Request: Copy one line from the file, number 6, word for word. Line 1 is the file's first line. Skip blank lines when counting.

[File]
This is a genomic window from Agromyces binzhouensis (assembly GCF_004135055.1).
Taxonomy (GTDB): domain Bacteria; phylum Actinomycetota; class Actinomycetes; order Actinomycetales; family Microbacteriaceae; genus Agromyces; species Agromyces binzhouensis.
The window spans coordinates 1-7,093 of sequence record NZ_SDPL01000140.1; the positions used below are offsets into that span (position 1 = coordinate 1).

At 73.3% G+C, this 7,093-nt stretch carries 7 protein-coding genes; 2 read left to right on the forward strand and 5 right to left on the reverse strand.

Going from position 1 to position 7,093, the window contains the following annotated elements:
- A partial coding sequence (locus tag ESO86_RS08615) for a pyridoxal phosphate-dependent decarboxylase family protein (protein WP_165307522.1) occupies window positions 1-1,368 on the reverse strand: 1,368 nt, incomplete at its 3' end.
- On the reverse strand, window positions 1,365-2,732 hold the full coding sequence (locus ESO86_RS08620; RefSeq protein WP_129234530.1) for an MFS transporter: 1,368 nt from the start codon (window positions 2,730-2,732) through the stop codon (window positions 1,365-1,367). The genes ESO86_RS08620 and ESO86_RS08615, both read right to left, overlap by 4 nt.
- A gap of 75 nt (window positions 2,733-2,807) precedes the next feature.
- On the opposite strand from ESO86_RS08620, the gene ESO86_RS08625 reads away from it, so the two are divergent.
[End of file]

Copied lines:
- A partial coding sequence (locus tag ESO86_RS08615) for a pyridoxal phosphate-dependent decarboxylase family protein (protein WP_165307522.1) occupies window positions 1-1,368 on the reverse strand: 1,368 nt, incomplete at its 3' end.